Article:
Unison Securitizes Record $443M In Residential Equity Agreements

As home prices soar, institutional investors warm to the idea of taking an equity stake in single family homes.

As home prices soar to record heights, institutional investors are warming to the idea of taking an equity stake in single family homes in exchange for a share of profits that may be realized when the home is sold.

That’s Unison Investment Management’s perspective on its recent securitization of $443 million in residential equity agreements (REAs), which the company said is the largest securitization of REAs to date.

Unison says it’s transforming the way homes are purchased and owned by allowing homeowners to trade a portion of their equity for cash, instead of borrowing against their home. The San Francisco-based startup is then able to package the REAs into securities that can be purchased by investors. Most U.S. mortgages are funded in a similar fashion, with home loans bundled up into mortgage-backed securities.

Matthew O’Hara

The $443 million REA securitization Unison closed on Dec. 22 “allows a wider range of investors to participate in the space of residential equity agreements,” Unison executive Matthew O’Hara said in a statement. “It also increases the efficiency of the market, which should lead to wider adoption amongst homeowners, ultimately leading to a larger, more liquid marketplace that benefits homeowners and investors alike.”

Nomura Securities International Inc. acted as the structuring agent and joint bookrunner, with Barclays Capital Inc. serving as joint bookrunner. Mayer Brown LLP served as the legal representative of the issuer, with purchasers represented by Sidley Austin LLP.

Record home price increases mean that U.S. homeowners have an estimated $10 trillion in “tappable equity” — the amount they can cash out while still retaining 20 percent ownership stake in their homes — according to an analysis by Black Knight. The 35 percent annual growth in tappable equity seen in 2021 left the average mortgage holder with $185,000 in available equity, Black Knight estimates.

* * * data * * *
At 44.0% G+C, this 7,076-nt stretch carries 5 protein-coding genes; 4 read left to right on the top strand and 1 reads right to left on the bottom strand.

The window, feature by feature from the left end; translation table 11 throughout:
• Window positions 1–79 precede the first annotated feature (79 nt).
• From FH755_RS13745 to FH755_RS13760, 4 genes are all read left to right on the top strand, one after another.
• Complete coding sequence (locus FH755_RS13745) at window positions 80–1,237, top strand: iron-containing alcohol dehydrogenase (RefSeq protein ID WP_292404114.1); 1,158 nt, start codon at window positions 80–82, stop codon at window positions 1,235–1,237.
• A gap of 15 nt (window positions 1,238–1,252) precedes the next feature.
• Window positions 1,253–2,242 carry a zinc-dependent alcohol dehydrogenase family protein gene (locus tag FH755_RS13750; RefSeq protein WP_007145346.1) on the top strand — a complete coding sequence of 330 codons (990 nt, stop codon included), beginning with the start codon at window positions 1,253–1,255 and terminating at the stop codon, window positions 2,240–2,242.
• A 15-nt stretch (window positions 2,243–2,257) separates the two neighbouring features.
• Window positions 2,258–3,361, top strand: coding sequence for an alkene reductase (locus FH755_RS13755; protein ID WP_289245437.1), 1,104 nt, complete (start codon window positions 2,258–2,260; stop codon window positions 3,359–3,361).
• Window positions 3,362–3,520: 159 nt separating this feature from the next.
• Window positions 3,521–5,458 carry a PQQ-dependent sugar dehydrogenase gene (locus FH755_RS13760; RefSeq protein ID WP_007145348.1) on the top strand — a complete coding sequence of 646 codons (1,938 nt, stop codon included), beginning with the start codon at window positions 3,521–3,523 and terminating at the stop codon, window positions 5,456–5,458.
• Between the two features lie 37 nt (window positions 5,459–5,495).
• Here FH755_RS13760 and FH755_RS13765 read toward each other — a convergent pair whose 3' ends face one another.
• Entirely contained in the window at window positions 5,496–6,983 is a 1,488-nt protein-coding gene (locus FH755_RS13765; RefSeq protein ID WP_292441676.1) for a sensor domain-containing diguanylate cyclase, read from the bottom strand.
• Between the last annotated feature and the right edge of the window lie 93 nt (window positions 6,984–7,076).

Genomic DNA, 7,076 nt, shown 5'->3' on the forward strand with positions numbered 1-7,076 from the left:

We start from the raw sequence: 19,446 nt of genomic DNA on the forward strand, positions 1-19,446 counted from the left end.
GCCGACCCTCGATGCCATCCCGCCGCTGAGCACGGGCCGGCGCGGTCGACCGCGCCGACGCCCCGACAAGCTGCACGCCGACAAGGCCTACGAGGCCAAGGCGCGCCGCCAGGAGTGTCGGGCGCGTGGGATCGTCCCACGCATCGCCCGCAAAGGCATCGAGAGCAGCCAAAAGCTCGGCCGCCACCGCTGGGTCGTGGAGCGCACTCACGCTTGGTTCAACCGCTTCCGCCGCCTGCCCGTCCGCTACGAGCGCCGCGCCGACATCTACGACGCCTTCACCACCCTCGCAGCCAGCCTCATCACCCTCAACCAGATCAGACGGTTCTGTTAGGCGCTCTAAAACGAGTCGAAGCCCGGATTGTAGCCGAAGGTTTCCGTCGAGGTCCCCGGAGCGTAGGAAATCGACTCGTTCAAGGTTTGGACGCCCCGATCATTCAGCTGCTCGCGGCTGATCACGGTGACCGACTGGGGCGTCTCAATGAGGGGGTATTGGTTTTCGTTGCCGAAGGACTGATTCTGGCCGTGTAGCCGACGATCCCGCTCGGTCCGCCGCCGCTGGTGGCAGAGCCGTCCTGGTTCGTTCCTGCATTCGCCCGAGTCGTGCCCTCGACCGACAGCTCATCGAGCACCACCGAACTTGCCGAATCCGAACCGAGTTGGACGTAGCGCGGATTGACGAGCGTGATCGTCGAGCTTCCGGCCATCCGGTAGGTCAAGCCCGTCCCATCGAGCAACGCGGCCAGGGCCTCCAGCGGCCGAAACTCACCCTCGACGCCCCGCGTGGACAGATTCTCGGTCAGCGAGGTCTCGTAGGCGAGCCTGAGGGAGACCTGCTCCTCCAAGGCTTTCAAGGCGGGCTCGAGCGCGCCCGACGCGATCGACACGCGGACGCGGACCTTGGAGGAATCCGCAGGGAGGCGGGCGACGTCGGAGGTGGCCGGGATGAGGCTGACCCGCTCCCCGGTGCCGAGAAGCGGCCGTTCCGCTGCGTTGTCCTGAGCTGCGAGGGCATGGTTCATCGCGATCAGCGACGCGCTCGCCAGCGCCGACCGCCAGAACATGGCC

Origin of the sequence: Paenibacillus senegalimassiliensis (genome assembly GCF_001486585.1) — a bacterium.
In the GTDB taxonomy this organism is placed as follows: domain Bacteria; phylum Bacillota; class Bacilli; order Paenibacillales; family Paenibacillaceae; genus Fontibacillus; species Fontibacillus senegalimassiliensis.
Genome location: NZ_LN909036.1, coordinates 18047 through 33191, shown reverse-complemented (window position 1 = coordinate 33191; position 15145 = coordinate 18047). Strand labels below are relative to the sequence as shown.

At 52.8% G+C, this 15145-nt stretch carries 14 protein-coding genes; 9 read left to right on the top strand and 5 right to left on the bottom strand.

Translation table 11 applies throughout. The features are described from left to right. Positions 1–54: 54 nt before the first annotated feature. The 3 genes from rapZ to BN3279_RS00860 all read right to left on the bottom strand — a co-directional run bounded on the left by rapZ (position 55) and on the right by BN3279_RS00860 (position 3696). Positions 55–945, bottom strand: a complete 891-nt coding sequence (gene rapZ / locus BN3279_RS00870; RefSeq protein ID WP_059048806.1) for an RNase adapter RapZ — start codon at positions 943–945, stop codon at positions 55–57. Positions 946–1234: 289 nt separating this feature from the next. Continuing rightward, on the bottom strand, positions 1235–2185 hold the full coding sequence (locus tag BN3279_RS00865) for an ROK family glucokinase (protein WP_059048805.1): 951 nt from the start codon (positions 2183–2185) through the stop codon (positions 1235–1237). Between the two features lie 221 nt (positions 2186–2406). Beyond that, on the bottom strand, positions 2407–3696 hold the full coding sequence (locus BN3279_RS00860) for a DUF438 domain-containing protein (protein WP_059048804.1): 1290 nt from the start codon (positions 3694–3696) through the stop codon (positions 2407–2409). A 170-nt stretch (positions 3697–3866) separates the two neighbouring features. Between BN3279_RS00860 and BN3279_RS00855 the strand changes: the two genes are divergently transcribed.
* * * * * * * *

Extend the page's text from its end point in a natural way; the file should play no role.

But as it seeks to help homeowners Unison faces competition from alternative equity providers like EasyKnock, FractionHometap, Knock, Noah, Patch Homes and Point.

In announcing a $57 million Series C funding round Wednesday, EasyKnock said it had grown its new customers by 200 percent in 2021. EasyKnock, which offers sale-leaseback programs that are available nationwide, plans to use the investment to fund business expansion, rollout new partnerships, and develop new products.

Jarred Kessler

“EasyKnock’s commitment to U.S. homeowners is more important than ever as the economy and the housing market continue to face extreme uncertainty, creating a difficult landscape to navigate,” EasyKnock founder and CEO Jarred Kessler said in a statement. “This new capital investment is taking place at a critical time for the homeowners we serve and will help us continue to realize our mission and expand our offering.”

Last fall, Point announced that it had partnered with housing finance company Redwood Trust Inc. to issue $146 million in asset-backed securities backed entirely by residential home equity investment agreements, which the companies said was the first such deal of its kind.

Unison, which has been investing in homes since 2006 and currently manages $1.3 billion in residential equity agreements, has recently recruited PayPal and eBay veteran Ryan Downs as president, former Silicon Valley Bank executive Scott Case as chief financial officer, and Wells Fargo Securities alumnus Joe Celentano as global head of markets.

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